SEKULOW: No. You asked me about the --
CUOMO: The Republicans think that they should be looking at it. They thought it was a great idea.
SEKULOW: Chris, to be clear, you asked me about the president's statement about witch hunts. I told you that the whole basis upon which and I could say it again, but I don't have to bore you with it again.
SEKULOW: -- it's the same statement and that is the basis upon which the special counsel was appointed was based on leaked information by the former director of the FBI based on conversations he had with the president of the United States.
CUOMO: But that's not completely accurate because we know the DOJ was looking at it before Comey did that.
SEKULOW: Yes, but that's the counterintelligence community is investigating and looking into the Russia situation. That's different than the special counsel's job. I want to be clear on that.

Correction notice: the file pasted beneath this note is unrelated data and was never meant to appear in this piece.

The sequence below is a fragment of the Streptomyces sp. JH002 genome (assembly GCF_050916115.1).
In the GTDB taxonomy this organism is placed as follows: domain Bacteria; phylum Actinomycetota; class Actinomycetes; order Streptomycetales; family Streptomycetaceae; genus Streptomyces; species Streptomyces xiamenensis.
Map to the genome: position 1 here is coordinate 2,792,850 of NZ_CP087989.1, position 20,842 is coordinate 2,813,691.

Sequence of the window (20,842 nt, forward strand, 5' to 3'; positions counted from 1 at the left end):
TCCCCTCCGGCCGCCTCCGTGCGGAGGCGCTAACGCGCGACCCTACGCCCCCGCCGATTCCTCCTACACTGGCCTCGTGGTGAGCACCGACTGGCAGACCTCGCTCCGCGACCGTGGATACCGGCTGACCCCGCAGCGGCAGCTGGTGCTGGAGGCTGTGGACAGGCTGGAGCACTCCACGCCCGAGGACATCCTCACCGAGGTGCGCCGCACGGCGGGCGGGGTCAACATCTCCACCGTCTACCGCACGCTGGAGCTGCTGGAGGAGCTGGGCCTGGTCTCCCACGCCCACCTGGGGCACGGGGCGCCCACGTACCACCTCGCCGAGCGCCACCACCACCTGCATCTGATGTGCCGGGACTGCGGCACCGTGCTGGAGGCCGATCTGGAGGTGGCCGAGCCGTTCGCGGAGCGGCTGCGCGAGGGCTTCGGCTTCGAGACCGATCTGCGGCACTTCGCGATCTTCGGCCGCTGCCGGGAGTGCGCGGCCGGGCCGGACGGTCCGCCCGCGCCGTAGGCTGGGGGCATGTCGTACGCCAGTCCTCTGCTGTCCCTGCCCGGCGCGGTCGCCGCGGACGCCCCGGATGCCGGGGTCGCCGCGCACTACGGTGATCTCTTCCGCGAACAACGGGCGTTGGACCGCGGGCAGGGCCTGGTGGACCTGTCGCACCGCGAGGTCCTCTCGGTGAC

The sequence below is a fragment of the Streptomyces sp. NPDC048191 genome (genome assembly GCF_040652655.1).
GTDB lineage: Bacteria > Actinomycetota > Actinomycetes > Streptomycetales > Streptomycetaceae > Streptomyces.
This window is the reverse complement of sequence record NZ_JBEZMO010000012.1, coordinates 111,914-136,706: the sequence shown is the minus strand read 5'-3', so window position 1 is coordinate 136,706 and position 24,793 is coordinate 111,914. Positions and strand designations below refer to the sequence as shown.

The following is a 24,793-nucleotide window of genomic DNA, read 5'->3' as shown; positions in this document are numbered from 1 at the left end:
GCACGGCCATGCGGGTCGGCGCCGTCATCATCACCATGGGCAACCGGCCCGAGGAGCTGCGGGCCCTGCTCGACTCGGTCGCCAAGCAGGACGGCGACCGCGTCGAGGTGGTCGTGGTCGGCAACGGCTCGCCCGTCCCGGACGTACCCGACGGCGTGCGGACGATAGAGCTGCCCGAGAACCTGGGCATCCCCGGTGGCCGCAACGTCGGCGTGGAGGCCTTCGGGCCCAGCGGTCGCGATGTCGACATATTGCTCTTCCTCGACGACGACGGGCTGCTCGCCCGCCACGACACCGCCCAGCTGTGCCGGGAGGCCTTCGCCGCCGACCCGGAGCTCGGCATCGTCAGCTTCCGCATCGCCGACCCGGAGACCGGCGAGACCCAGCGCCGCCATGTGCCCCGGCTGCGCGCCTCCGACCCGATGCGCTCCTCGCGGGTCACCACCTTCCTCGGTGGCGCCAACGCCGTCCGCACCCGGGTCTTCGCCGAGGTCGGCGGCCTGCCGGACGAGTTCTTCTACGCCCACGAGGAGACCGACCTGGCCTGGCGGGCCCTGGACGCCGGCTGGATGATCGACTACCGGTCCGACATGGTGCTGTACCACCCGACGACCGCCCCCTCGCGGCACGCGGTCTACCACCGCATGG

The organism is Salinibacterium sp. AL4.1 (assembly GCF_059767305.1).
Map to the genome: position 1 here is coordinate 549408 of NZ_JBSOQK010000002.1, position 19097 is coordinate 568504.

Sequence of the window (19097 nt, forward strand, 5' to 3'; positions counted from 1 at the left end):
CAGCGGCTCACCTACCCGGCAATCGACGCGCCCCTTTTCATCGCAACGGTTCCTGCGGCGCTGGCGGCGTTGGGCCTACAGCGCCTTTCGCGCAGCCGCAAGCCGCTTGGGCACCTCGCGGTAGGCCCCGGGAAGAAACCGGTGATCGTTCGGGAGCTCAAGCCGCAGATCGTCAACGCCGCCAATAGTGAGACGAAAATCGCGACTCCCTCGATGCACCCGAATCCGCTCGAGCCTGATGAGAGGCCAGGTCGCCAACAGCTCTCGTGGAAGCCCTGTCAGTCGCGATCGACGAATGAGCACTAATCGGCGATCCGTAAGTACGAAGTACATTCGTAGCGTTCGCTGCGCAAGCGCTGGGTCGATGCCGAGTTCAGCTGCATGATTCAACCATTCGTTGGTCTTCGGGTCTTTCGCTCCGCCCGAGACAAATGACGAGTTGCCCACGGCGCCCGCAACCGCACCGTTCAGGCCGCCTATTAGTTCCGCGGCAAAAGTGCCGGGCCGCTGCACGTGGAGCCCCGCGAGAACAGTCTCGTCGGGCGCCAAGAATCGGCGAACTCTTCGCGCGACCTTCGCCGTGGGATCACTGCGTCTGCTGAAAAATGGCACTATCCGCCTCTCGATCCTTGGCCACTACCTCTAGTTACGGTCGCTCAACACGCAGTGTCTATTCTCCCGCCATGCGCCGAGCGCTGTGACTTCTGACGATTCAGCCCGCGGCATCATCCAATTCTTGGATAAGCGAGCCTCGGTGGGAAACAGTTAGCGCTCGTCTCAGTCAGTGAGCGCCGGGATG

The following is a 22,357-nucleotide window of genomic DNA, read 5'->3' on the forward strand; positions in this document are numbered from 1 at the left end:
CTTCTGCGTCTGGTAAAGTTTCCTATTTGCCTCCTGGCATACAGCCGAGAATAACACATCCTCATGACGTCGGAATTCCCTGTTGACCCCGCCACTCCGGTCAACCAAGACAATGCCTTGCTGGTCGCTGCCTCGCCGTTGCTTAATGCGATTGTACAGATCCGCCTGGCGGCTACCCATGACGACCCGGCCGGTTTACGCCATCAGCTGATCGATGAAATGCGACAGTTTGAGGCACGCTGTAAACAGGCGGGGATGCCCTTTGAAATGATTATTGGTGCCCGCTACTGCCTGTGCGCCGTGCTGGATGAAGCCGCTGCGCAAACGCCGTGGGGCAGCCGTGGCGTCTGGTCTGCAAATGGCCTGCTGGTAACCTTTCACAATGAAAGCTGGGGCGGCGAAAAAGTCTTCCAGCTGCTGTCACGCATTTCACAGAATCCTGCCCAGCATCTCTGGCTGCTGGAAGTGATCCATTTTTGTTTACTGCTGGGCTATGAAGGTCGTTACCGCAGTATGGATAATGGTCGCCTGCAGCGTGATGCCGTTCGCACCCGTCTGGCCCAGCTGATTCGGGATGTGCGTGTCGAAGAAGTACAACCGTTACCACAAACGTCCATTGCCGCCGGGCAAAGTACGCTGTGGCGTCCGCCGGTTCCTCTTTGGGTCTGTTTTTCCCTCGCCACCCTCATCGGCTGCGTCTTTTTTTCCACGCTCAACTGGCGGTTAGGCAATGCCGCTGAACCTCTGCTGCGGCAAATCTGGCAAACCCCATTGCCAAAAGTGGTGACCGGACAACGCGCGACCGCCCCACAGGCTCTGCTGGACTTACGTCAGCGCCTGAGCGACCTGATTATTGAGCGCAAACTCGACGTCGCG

CUOMO: No, of course, they're different jobs. But, look, even on the face of it, we've been hearing nothing from the people around the president, except we never met with any Russians. We never think about meeting with the Russians. We would never do anything like that.
Time and time again that has proven to be not true. Most recently with Donald Trump Jr., who if nothing else showed a willingness to meet with somebody under exactly those circumstances.
SEKULOW: Right, OK.
CUOMO: So clearly there are questions to pursue. Will they bear fruit? Who knows? SEKULOW: What would the fruit they would bear?
CUOMO: There's no -- the proof -- I'm not saying that there is.
CUOMO: I'm saying there is a reason to look, because if these people keep changing their stories and there were lots meeting connected to the Kremlin, it is worth looking at. The financial relationships that we still don't know about because of the lack of transparency from the president of the United States and the people around him and these meetings, if anybody was compromised by the Russians in their efforts to infiltrate the election. It's worth looking at for the sake of the democracy.